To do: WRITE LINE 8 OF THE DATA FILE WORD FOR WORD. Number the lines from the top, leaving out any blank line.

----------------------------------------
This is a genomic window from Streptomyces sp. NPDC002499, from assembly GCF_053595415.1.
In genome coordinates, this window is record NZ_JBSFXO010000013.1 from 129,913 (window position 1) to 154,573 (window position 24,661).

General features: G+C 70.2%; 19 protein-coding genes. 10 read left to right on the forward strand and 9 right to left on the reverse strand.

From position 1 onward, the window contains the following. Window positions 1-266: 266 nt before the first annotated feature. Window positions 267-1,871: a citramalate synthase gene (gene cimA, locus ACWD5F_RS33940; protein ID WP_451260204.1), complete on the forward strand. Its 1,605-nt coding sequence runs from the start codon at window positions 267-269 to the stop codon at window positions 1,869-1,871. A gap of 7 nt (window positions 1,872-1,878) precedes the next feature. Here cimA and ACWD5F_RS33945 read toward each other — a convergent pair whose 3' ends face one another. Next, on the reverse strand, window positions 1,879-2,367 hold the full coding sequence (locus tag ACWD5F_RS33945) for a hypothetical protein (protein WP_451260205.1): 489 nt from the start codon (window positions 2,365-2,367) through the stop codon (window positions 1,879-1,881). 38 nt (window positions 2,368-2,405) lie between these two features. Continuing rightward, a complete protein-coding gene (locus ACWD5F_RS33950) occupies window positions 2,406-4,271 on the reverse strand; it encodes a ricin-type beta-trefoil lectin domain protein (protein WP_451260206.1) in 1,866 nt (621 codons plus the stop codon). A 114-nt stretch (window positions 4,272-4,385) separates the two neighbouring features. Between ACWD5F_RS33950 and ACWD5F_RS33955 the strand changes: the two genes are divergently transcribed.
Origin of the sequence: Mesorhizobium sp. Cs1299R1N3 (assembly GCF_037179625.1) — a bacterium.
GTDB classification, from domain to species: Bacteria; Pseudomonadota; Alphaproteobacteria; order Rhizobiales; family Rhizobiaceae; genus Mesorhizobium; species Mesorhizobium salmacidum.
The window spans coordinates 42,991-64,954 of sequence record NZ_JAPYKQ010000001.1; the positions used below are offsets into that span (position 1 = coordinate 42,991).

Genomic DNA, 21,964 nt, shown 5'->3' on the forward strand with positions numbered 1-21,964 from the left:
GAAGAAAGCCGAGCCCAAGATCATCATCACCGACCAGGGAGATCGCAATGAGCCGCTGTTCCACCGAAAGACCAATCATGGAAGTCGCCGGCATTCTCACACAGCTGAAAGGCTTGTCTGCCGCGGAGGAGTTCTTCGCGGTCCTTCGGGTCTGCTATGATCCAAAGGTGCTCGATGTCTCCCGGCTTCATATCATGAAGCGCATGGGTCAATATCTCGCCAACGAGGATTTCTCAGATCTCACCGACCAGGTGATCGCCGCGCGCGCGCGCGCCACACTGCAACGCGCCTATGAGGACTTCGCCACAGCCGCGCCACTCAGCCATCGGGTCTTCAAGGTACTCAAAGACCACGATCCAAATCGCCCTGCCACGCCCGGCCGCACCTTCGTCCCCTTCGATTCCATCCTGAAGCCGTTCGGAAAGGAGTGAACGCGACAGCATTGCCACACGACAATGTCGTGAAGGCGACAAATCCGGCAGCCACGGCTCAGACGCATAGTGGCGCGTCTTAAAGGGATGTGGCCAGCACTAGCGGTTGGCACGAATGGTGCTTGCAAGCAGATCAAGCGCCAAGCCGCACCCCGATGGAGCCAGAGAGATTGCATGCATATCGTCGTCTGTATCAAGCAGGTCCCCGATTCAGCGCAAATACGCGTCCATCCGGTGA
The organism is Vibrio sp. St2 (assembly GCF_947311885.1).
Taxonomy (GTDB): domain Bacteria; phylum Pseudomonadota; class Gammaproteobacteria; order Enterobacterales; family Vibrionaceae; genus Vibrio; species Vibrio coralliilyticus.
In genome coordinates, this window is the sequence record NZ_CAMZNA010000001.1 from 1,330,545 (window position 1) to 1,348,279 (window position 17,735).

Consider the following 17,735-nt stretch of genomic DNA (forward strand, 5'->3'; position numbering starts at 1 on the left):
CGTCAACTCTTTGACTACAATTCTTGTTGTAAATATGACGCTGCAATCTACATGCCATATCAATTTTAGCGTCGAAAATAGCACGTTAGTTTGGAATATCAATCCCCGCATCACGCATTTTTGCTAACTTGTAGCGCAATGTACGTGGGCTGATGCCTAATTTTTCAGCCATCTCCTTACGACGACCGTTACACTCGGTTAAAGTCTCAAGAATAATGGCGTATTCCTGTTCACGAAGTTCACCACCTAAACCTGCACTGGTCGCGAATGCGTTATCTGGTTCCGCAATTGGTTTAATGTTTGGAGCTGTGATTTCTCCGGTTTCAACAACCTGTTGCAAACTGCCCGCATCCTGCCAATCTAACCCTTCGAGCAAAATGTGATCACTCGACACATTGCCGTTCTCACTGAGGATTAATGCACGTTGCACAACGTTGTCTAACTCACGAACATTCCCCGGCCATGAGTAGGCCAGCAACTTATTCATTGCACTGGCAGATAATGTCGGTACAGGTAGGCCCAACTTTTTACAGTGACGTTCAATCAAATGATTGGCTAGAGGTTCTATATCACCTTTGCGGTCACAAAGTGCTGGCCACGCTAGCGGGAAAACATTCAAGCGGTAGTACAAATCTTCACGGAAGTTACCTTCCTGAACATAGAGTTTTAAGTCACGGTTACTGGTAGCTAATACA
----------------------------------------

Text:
Genomic DNA, 21,964 nt, shown 5'->3' on the forward strand with positions numbered 1-21,964 from the left: